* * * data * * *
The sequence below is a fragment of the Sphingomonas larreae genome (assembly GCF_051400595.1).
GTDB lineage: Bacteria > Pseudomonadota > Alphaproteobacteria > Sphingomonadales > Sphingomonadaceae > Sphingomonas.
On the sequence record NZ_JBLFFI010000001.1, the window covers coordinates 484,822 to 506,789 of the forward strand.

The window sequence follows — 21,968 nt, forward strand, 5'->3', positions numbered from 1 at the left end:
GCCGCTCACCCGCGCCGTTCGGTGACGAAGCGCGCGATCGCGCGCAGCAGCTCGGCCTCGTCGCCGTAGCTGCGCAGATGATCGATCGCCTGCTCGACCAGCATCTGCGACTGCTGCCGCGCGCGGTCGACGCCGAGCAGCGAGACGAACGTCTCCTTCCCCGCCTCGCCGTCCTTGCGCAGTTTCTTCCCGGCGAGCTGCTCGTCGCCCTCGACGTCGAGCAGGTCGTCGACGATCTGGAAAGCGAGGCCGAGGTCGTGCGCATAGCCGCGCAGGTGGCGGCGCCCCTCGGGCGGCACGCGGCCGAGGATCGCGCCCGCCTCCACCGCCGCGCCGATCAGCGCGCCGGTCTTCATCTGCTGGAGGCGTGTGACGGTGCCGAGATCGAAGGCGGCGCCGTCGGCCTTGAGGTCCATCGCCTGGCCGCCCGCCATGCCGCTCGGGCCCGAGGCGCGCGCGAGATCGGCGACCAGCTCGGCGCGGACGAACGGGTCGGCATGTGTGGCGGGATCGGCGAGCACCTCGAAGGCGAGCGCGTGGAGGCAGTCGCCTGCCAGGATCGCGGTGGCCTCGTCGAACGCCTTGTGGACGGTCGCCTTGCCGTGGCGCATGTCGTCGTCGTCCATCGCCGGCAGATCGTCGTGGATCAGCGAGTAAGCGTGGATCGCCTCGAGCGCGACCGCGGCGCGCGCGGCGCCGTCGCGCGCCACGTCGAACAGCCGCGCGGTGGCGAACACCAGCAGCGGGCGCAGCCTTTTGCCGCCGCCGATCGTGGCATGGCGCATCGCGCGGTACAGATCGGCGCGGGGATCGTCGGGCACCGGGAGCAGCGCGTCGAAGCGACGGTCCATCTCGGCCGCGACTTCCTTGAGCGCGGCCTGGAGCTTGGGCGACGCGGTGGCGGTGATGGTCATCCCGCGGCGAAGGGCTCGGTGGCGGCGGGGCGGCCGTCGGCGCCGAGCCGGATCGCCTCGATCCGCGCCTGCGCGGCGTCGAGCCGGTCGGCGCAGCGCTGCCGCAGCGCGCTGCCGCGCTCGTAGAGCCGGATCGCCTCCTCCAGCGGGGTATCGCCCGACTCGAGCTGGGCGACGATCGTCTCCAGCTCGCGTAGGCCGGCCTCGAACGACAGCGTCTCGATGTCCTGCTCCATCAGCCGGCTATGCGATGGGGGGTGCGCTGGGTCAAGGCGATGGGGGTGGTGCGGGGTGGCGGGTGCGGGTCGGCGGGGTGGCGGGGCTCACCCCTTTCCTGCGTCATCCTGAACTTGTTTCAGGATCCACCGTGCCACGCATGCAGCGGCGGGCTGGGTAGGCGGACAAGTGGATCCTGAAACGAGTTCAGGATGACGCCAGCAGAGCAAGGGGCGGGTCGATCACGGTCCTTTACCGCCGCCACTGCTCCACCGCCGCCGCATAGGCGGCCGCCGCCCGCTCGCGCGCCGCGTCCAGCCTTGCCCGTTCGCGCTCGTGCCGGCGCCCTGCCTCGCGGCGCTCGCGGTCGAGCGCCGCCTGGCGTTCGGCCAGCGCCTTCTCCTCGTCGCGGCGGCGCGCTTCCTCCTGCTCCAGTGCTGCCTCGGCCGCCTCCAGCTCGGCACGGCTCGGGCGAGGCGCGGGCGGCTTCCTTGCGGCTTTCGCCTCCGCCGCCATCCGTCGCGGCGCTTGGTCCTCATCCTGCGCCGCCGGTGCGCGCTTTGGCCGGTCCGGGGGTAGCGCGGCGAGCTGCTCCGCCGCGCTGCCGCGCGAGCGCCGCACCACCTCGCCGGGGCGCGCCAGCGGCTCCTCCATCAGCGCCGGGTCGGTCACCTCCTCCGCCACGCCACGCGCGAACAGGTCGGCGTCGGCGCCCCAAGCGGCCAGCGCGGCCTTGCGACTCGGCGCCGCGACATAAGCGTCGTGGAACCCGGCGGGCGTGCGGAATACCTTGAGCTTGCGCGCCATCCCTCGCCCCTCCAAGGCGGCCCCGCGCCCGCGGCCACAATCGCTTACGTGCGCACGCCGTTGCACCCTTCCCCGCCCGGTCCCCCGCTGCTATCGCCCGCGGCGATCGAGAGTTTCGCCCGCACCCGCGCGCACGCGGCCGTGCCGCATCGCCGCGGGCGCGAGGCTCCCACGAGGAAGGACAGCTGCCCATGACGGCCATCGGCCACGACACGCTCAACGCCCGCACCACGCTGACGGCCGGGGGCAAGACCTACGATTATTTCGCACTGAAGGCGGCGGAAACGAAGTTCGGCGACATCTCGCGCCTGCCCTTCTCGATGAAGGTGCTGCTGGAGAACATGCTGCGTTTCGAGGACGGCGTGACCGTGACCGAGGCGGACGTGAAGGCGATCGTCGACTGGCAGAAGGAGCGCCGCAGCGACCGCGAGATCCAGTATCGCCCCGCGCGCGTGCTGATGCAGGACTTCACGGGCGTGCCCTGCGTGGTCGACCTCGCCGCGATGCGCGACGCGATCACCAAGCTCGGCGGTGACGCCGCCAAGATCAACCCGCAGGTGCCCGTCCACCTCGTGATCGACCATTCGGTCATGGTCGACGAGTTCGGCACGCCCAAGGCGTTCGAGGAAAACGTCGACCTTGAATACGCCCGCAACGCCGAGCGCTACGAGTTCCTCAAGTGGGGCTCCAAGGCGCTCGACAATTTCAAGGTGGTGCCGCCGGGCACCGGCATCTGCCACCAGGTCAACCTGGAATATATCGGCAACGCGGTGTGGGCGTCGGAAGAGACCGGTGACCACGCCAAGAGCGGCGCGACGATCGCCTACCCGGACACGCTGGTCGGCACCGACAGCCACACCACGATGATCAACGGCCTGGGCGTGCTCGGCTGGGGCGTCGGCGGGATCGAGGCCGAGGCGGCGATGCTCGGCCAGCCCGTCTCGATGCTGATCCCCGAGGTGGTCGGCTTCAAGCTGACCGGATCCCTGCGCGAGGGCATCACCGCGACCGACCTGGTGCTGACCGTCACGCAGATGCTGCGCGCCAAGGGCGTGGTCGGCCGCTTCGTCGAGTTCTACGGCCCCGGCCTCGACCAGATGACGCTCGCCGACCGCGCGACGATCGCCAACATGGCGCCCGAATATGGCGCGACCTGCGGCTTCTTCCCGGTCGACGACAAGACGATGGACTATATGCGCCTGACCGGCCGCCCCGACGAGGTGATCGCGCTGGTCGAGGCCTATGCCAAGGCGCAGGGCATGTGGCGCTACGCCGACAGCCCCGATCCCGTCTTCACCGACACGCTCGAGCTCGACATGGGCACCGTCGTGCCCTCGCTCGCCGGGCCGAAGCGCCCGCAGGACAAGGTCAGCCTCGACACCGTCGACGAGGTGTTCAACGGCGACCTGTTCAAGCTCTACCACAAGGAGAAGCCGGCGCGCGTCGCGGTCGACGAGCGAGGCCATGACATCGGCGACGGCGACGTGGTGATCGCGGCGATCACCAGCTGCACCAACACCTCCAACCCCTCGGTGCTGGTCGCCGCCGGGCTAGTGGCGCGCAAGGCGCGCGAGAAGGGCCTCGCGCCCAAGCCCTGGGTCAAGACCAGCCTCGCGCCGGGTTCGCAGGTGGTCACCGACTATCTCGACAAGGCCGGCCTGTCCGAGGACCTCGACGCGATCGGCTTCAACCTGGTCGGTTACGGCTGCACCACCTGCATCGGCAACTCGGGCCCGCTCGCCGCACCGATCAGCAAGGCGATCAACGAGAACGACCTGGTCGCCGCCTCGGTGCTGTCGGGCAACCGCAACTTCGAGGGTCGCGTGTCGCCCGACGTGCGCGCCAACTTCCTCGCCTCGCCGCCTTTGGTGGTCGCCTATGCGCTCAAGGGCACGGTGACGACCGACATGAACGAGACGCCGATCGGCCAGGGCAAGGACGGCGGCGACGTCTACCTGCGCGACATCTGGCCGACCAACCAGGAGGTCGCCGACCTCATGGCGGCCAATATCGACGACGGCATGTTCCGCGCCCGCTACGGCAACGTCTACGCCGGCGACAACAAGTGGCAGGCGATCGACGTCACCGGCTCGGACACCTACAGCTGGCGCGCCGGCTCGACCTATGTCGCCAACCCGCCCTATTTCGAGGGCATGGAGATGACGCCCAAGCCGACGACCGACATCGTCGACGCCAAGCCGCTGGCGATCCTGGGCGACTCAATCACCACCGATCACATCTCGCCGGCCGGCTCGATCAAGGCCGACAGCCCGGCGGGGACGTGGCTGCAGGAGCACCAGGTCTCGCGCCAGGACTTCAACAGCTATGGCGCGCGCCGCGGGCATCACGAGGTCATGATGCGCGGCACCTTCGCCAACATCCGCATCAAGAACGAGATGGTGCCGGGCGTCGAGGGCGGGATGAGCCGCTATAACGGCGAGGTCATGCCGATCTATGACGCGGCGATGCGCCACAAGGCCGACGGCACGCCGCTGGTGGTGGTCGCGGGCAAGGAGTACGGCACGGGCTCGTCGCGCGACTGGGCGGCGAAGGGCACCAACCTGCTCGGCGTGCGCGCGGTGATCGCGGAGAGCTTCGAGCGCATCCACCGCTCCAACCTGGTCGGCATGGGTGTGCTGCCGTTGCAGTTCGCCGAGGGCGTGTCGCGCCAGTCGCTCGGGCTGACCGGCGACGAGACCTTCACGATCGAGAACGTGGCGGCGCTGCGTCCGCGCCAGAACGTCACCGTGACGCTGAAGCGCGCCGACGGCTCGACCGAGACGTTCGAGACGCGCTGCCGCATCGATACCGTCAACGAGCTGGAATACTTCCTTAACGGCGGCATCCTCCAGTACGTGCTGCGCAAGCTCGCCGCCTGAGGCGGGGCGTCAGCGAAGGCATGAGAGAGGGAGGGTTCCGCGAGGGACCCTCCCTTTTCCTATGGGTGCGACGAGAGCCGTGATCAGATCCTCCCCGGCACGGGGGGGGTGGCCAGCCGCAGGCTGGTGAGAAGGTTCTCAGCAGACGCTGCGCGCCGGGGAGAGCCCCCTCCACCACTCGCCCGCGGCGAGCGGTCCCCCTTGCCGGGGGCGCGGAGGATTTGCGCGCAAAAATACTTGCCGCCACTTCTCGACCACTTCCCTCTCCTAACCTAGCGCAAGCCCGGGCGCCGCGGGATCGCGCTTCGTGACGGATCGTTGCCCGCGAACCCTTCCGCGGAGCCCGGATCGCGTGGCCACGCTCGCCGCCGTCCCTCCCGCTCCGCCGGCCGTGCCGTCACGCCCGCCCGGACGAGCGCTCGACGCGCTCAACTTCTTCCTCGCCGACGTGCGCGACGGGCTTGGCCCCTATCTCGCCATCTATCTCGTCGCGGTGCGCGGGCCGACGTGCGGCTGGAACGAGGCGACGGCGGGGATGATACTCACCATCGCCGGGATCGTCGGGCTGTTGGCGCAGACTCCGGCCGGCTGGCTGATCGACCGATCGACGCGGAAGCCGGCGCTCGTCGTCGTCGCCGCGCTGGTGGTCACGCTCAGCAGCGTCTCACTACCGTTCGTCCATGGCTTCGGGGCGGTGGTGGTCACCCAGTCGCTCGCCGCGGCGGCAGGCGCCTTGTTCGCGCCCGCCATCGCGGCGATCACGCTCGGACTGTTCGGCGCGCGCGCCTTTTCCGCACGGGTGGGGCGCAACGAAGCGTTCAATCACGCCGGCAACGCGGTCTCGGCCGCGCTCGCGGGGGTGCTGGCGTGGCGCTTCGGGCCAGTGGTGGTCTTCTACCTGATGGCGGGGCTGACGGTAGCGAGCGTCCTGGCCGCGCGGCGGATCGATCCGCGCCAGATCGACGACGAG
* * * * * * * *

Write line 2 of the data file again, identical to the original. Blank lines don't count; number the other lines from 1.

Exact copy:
GTDB lineage: Bacteria > Pseudomonadota > Alphaproteobacteria > Sphingomonadales > Sphingomonadaceae > Sphingomonas.